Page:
In less than three weeks I will be celebrating my 4th anniversary of when I took on the challenge to become a runner. I actually began training eight weeks prior to this date, but I use my first 5K race I ever participated in as my running anniversary date. The reason, I never really considered myself a runner until I ran my first race. Looking back I know differently, but trust me, I can remember the day like it was yesterday.
During the past 48 months I have learned a few lessons about racing, having tackled every distance from the mile to the marathon. Below are some tips I have practiced along the way that may help make your race day a little less nerve wracking.
These are just a few tips to consider before running your big event. But understand, as my former running coach once said, "You're only as good as you are on that particular day, at that particular time, on that particular course, under those particular circumstances" so don't beat yourself up too much if your race doesn't match up to those in the past. Each race brings its own set of challenges, but the most important thing to remember is to have fun and enjoy the experience.
- It's OK to take it easy, activity-wise, a day or two before your race. Your goal is to toe the starting line with the freshest legs possible. The amount of taper will vary according to the distance you are running, but never underestimate the power of a good rest day before your race.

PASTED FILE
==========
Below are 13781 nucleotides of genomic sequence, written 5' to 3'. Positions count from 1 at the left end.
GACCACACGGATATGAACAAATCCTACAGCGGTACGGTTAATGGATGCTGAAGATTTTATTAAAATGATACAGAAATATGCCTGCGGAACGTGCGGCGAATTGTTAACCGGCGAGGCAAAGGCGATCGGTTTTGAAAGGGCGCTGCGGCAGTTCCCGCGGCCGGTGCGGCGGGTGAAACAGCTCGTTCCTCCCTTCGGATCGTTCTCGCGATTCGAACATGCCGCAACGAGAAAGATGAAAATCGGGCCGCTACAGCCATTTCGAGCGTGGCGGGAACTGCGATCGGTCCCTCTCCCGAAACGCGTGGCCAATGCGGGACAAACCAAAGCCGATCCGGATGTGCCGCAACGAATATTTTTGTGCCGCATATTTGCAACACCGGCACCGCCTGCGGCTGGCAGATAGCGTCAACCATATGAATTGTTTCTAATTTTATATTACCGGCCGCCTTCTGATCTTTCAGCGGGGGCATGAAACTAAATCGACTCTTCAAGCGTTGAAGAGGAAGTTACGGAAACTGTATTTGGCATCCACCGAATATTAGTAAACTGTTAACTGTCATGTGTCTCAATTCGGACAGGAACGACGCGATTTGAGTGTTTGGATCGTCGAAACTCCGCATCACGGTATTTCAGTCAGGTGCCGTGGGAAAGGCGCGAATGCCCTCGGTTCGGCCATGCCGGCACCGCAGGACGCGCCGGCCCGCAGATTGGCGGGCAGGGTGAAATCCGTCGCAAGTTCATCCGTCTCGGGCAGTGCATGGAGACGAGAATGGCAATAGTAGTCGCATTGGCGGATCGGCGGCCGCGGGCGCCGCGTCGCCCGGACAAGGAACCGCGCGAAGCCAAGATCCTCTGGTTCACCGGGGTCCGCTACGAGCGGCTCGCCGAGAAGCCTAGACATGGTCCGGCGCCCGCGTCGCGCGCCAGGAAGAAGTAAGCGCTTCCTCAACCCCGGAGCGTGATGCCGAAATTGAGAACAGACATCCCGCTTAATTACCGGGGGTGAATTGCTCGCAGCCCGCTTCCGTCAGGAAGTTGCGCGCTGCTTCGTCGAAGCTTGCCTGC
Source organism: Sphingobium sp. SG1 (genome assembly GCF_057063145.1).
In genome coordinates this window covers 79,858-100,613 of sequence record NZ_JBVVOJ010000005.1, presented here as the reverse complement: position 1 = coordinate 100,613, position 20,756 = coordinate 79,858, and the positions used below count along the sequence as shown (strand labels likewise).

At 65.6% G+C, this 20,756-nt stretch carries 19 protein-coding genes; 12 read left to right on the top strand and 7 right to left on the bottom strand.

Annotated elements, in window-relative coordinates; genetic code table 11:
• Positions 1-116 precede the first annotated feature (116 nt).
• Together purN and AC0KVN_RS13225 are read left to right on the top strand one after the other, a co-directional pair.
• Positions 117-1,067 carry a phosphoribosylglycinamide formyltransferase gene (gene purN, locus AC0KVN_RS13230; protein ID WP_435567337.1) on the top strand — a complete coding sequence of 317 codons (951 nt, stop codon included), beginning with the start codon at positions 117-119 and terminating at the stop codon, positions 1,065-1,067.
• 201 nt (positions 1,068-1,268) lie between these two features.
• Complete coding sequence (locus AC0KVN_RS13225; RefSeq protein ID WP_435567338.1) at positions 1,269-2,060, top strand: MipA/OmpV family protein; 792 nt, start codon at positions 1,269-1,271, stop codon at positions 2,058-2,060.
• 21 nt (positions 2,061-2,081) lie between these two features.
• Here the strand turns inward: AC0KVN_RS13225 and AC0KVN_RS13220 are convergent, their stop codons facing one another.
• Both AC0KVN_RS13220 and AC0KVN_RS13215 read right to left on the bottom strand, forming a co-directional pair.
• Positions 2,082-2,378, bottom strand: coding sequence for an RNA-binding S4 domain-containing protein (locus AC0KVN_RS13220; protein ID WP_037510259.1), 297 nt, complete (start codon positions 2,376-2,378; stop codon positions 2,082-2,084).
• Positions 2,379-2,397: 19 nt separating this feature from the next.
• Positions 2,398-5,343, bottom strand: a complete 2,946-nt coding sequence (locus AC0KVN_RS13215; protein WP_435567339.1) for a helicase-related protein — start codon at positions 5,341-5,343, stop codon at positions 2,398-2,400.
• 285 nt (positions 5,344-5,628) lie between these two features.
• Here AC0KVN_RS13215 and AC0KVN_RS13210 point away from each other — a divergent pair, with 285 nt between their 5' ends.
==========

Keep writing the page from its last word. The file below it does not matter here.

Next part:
- Get plenty of sleep in the days leading up to your race. Do not worry if you do not sleep well the night before a race, however, make certain you get plenty of rest in the days leading up to that night. Many runners will suffer from insomnia the night before a race, but do not worry, adrenaline is amazing at helping us push past any race day fatigue.
- Stay off your feet the day before a long race. You want to arrive at your race with the freshest legs possible so make sure the day before your big event that you do as little walking as possible. This is primarily for those running longer distances, such as a half-marathon and marathon.
- Do not try any new foods or drinks the night before or the day of the race. Now is not the time to sample new dinner or breakfast foods. Trying something new before a race can lead to stomach issues which can be the difference between a good race and a not so good race.
- Do not wear any new running gear the day of the race. The rule in racing is not to do or try anything new on race day, this includes wearing new running shoes, new shorts, new shirts, even a new sports bra and socks.
- Do not try a new refueling source the day of the race or during the race itself. Many races, less than a 10K distance, may not offer refueling sources on the course, but if your race does, make sure you have practiced using it during your training. Trying something new, such a Gu or Cytomax, may lead to gastro-intestinal issues which can cause issues during the race itself.
- Arrive early so that you do not have to rush to get to the starting line. This is especially true for bigger races where parking can be a premium. Allow yourself a good hour to park, check in your gear if you need to, hit the porta-lets and do a nice warm-up.
HAPPY SPARK RUNNING!
As a runner or walker, do you have any other tips to share? What mistakes have you made in the past that you have learned from?
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